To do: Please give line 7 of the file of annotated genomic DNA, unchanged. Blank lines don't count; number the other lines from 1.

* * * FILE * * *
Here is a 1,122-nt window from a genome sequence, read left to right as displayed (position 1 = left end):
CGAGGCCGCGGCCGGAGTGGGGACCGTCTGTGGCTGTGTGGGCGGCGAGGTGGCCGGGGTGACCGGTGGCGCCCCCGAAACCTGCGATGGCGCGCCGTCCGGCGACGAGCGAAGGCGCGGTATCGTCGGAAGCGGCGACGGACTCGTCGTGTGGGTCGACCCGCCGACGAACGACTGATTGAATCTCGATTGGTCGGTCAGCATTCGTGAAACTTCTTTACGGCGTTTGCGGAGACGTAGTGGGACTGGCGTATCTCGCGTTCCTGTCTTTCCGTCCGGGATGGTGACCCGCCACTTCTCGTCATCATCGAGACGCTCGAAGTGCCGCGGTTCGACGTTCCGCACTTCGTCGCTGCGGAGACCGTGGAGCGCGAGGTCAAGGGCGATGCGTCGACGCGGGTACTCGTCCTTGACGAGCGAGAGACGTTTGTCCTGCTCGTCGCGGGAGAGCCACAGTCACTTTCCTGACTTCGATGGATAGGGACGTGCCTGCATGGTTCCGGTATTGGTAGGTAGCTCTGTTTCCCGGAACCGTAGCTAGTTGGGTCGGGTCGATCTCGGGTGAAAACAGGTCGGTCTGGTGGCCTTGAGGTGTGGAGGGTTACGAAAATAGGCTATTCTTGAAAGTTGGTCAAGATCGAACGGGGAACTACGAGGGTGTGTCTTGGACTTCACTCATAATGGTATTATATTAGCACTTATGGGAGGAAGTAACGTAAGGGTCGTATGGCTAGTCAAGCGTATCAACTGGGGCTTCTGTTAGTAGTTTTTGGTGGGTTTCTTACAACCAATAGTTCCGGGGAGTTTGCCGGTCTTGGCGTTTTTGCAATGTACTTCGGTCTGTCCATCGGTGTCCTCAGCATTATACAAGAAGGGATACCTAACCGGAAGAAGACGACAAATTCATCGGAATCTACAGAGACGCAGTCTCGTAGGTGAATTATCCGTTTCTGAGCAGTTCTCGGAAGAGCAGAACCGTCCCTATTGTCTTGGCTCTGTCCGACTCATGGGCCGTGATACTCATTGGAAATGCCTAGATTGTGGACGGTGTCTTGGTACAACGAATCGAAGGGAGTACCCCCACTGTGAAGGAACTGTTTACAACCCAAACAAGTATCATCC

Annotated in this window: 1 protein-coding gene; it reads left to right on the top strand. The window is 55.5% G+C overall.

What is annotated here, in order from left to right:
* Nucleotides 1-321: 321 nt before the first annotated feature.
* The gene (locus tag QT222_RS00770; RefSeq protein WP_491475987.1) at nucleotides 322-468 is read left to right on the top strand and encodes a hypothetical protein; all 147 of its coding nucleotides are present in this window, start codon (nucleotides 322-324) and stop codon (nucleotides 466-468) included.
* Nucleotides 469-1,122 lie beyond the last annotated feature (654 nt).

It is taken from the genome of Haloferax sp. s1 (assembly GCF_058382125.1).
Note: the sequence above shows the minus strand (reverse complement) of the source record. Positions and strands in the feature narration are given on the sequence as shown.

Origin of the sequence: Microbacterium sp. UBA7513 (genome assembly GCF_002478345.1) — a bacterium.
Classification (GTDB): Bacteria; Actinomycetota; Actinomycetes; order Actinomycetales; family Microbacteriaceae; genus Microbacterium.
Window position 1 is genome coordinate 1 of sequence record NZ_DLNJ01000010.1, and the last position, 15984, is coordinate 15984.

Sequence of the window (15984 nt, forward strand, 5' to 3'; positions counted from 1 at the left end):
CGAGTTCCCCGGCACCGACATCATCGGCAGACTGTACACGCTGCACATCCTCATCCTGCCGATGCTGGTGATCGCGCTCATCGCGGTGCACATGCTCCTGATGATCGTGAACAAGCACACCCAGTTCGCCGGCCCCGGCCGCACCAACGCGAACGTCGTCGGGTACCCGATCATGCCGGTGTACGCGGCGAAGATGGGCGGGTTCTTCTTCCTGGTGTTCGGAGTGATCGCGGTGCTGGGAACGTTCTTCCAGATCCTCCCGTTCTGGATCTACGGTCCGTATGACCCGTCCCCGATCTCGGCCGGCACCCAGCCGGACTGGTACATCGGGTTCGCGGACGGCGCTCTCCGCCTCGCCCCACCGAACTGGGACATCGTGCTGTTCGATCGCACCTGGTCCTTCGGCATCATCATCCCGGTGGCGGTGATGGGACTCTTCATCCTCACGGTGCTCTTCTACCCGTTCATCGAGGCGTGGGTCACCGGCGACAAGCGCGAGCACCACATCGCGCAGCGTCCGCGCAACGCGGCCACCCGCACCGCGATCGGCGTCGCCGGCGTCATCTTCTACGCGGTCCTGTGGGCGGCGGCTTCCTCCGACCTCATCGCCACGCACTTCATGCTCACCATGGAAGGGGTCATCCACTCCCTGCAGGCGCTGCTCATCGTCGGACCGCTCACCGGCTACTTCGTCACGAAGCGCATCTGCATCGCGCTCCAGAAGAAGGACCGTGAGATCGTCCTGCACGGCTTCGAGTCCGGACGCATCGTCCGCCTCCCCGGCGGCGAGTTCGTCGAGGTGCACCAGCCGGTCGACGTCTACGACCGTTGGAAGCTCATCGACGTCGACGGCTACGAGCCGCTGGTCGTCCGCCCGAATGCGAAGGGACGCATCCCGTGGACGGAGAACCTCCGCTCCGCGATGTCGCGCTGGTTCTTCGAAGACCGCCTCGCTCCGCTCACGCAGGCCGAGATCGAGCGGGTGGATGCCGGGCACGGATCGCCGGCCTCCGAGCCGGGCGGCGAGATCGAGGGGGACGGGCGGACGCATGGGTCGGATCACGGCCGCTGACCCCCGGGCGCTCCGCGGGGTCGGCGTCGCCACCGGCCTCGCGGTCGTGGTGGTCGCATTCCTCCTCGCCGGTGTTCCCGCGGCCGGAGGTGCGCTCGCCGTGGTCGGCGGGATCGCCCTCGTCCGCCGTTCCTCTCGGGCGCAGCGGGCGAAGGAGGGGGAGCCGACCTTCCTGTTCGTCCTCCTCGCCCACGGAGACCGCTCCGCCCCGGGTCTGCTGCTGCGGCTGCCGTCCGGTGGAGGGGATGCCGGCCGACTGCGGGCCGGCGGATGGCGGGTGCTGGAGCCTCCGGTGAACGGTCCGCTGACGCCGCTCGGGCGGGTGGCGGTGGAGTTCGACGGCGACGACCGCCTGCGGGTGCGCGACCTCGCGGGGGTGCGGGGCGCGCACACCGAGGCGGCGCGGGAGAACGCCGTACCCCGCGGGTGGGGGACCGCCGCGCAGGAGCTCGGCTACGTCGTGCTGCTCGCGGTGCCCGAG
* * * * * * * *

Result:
* Nucleotides 469-1,122 lie beyond the last annotated feature (654 nt).